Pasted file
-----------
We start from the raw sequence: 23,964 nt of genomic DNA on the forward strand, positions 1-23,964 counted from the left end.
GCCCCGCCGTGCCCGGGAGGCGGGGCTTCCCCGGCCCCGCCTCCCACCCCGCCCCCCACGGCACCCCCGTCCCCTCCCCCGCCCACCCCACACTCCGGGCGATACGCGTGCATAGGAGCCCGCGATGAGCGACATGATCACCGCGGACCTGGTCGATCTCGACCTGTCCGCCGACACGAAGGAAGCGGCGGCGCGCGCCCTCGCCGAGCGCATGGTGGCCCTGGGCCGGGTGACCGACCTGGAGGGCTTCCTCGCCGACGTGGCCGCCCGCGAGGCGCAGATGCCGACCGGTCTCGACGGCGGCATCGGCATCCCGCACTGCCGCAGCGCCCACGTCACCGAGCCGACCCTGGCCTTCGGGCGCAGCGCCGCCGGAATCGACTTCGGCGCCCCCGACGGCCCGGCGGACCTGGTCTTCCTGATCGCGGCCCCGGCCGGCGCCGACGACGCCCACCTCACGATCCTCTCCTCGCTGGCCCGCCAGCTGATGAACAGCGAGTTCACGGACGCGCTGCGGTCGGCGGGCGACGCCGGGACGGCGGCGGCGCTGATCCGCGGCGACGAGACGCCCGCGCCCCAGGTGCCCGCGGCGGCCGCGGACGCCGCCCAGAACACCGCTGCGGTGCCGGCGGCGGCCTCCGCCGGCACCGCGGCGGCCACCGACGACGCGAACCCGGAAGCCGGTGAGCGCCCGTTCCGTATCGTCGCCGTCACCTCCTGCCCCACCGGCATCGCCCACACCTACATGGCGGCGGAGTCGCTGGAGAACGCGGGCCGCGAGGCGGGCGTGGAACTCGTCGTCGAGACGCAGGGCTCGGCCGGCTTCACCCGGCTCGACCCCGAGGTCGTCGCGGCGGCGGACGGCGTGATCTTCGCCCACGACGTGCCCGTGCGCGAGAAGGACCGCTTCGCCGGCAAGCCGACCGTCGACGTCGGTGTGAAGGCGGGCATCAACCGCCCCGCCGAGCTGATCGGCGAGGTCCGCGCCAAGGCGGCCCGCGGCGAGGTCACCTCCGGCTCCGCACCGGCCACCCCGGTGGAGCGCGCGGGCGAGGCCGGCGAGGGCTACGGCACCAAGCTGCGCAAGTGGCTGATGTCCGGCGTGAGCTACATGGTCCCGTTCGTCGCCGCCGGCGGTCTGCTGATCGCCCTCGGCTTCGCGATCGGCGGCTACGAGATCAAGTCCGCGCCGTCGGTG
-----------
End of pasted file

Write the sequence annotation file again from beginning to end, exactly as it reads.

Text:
We start from the raw sequence: 23,964 nt of genomic DNA on the forward strand, positions 1-23,964 counted from the left end.
GCCCCGCCGTGCCCGGGAGGCGGGGCTTCCCCGGCCCCGCCTCCCACCCCGCCCCCCACGGCACCCCCGTCCCCTCCCCCGCCCACCCCACACTCCGGGCGATACGCGTGCATAGGAGCCCGCGATGAGCGACATGATCACCGCGGACCTGGTCGATCTCGACCTGTCCGCCGACACGAAGGAAGCGGCGGCGCGCGCCCTCGCCGAGCGCATGGTGGCCCTGGGCCGGGTGACCGACCTGGAGGGCTTCCTCGCCGACGTGGCCGCCCGCGAGGCGCAGATGCCGACCGGTCTCGACGGCGGCATCGGCATCCCGCACTGCCGCAGCGCCCACGTCACCGAGCCGACCCTGGCCTTCGGGCGCAGCGCCGCCGGAATCGACTTCGGCGCCCCCGACGGCCCGGCGGACCTGGTCTTCCTGATCGCGGCCCCGGCCGGCGCCGACGACGCCCACCTCACGATCCTCTCCTCGCTGGCCCGCCAGCTGATGAACAGCGAGTTCACGGACGCGCTGCGGTCGGCGGGCGACGCCGGGACGGCGGCGGCGCTGATCCGCGGCGACGAGACGCCCGCGCCCCAGGTGCCCGCGGCGGCCGCGGACGCCGCCCAGAACACCGCTGCGGTGCCGGCGGCGGCCTCCGCCGGCACCGCGGCGGCCACCGACGACGCGAACCCGGAAGCCGGTGAGCGCCCGTTCCGTATCGTCGCCGTCACCTCCTGCCCCACCGGCATCGCCCACACCTACATGGCGGCGGAGTCGCTGGAGAACGCGGGCCGCGAGGCGGGCGTGGAACTCGTCGTCGAGACGCAGGGCTCGGCCGGCTTCACCCGGCTCGACCCCGAGGTCGTCGCGGCGGCGGACGGCGTGATCTTCGCCCACGACGTGCCCGTGCGCGAGAAGGACCGCTTCGCCGGCAAGCCGACCGTCGACGTCGGTGTGAAGGCGGGCATCAACCGCCCCGCCGAGCTGATCGGCGAGGTCCGCGCCAAGGCGGCCCGCGGCGAGGTCACCTCCGGCTCCGCACCGGCCACCCCGGTGGAGCGCGCGGGCGAGGCCGGCGAGGGCTACGGCACCAAGCTGCGCAAGTGGCTGATGTCCGGCGTGAGCTACATGGTCCCGTTCGTCGCCGCCGGCGGTCTGCTGATCGCCCTCGGCTTCGCGATCGGCGGCTACGAGATCAAGTCCGCGCCGTCGGTG